2001/06/01, 7:15 UT, Bowie MD, 4.25-inch f/10 reflector 230x: 15k jpg image
Seeing 8 out of 10. Very steady seeing. Warm, still air just before a front moving in. Lots of detail, Sinus Sabaeus very apparent, including the "hooks" coming off the north side. Argue, a bright spot in the south appeared to touch, or come close to touching the south polar cap. Possible clouds in the north following limb, near Mare Acidalium. No additional detail seen with W47 filter.
2001/05/12, 5:45 UT, Bowie MD, 20-inch f/6.4 reflector 270x: 15k jpg image
Seeing 6 out of 10. Warm, humid, clear. Near bright moon. Mare Cimmerium and Mare Tyrrheum. W47 (Blue filter) suggests clouds over Hellas on the following southern limb.
2001/05/05, 7:15 UT, Bowie MD, 4.25-inch f/10 reflector 270x: 80k jpg image
Seeing 8 out of 10. Very steady, very slow seeing. Very hazy, much dust and pollen in the air. Many high and thin clouds slowly passing in front of Mars. Hot, quite humid (specially for May!). Sytris Major very dark, with dark and light areas, much detail. Hellas appeared to be broken into two areas, the smaller more south proceeding, perhaps clouds. Some proceeding limb haze. No sign of the north polar cap or Utopia. Because of haze and clouds, planet was very dark in the field, too dark to see any detail with filters.
2001/03/24, 9:01 UT, Bowie MD, 20-inch f/6.4 reflector 200x: 86k jpg image
Seeing 4 out of 10. Very poor seeing. Air temp. of 38 degrees F, Saturday morning, about 4am. 20mm Pretoria. Any more power useless in the poor seeing. Small 9" disk! Hellas easy, some darkening that must be Mare Serpentis/Sinus Sabaeus. Chryse very bright. White clouds over Syrtis Major.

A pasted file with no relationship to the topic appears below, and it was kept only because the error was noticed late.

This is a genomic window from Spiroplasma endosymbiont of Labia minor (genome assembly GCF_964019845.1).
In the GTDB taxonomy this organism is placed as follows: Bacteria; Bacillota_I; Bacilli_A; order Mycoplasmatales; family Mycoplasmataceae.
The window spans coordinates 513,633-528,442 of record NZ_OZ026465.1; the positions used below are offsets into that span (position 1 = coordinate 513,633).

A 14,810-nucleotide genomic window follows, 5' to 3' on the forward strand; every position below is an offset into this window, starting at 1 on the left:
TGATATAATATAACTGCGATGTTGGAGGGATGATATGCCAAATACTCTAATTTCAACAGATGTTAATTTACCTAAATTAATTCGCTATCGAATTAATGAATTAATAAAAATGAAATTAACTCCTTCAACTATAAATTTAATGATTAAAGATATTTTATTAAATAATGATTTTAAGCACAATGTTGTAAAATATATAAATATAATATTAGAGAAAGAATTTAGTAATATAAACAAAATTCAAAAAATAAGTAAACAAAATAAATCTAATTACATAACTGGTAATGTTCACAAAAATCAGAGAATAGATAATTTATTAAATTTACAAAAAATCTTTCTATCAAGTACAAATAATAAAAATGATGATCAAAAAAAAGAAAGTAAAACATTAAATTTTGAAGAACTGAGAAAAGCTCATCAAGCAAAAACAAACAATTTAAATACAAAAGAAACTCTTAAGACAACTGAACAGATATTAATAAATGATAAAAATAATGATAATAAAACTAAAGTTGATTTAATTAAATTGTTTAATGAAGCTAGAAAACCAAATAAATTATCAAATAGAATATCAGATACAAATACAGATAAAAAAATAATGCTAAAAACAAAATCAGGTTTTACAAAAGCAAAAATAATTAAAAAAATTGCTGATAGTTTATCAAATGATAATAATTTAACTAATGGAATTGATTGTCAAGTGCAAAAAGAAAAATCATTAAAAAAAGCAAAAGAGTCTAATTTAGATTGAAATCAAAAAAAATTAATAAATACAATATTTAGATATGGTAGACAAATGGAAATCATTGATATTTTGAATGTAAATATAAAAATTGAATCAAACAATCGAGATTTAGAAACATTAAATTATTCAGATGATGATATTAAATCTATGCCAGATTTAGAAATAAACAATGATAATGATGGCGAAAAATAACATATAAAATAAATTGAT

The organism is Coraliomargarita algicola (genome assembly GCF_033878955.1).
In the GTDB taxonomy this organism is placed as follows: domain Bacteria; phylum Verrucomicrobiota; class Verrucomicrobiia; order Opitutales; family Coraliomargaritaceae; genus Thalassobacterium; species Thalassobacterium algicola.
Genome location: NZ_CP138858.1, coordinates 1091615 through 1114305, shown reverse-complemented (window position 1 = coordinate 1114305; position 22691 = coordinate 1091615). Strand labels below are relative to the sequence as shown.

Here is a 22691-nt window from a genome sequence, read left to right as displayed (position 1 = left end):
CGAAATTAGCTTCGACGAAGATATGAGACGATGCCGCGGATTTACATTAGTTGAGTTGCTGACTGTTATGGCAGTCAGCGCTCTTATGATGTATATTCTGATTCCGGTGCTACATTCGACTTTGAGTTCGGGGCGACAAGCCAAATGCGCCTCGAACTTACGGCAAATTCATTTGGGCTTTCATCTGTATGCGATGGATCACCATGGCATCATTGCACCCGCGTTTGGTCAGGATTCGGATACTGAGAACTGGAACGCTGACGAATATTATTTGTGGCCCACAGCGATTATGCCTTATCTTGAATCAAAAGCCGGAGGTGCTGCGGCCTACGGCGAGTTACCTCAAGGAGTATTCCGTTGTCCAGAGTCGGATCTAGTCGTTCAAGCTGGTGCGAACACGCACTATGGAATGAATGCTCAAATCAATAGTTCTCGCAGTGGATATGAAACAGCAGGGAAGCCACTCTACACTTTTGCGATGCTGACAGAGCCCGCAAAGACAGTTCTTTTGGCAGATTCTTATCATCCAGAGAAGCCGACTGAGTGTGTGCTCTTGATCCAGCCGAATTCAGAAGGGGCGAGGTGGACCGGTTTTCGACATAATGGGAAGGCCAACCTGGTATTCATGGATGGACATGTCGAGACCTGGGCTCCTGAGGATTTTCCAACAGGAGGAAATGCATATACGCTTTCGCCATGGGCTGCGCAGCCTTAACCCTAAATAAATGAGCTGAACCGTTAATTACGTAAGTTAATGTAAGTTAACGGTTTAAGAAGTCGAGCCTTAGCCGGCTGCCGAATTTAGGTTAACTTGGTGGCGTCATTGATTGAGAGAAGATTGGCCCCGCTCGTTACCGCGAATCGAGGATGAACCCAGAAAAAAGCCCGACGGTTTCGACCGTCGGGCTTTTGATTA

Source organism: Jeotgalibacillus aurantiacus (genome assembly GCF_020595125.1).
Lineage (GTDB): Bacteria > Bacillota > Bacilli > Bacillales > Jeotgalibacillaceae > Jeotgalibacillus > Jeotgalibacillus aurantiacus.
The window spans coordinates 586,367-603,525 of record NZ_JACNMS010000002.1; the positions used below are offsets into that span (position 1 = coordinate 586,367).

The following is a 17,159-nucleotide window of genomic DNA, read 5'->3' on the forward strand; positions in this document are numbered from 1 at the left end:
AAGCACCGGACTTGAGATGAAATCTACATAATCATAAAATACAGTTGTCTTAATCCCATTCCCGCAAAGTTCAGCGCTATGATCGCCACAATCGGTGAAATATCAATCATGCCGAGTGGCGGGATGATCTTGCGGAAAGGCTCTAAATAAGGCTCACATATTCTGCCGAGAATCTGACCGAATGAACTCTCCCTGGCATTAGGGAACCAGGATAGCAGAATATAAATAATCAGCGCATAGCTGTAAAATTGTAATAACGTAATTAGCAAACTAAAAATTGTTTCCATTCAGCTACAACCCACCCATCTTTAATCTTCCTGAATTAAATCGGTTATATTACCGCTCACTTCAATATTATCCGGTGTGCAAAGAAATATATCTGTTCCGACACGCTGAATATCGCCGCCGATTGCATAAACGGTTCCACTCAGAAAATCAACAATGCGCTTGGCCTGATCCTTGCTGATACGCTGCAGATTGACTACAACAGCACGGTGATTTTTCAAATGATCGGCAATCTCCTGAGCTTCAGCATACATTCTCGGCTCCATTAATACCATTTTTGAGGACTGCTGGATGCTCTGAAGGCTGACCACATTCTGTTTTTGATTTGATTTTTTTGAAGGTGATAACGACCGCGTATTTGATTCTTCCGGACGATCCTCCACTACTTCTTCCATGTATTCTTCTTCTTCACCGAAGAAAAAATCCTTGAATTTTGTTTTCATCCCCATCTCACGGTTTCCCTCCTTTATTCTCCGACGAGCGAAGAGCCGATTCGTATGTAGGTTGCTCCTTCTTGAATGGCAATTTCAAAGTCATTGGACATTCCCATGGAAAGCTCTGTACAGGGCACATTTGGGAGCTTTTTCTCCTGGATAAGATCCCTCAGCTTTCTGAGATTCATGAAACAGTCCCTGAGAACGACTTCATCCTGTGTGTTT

2001/01/26, 9:20 UT, Bowie MD, 4.25inch f/10 reflector 270x: 83k jpg image
Seeing 7 out of 10. Pretty good seeing, considering. Air temp. of 25 degrees F, First observation of the season. 5am, before going to work. 12mm Brandon, 3x barlow. Tiny, tiny, 6" disk! Almost no detail other than the north polar cap, which I was thrilled to see. Some darkening south of the cap and some more darkening in the south, perhaps Mare Sirenum.
1999/6/25, 9:30 EDT, Bowie MD, 4.25inch f/10 reflector 225x: 38k jpg image
Seeing 8 out of 10. Pretty good seeing. Air temp. of 78 degrees F, light wind, not very transparent, no clouds. Dark area in the center part of Syrtis Major seen, as well as splits off to Mare Serpentis and Sinus Sabaeus. Hellas region was a little bright, but not much brighter than the rest of the bright areas of the planet. Some detail seen in Utopia and Protonitus.
1999/6/22, 10:00 EDT, Bowie MD, 20inch f/6.4 reflector 200/270/480x: 39k jpg image
Seeing 9 out of 10. Excellent seeing. Air temp. of 66 degrees F, no wind, very transparent, no clouds. North Polar cap seen under a north polar hood! Small southern extension of the north polar hood seen sticking up into the Ismenius Lacus region. Sinus Sabaeus darkest feature, although at 480x in moments of great seeing, features in Syrtis Major, right on the limb, were clearly seen!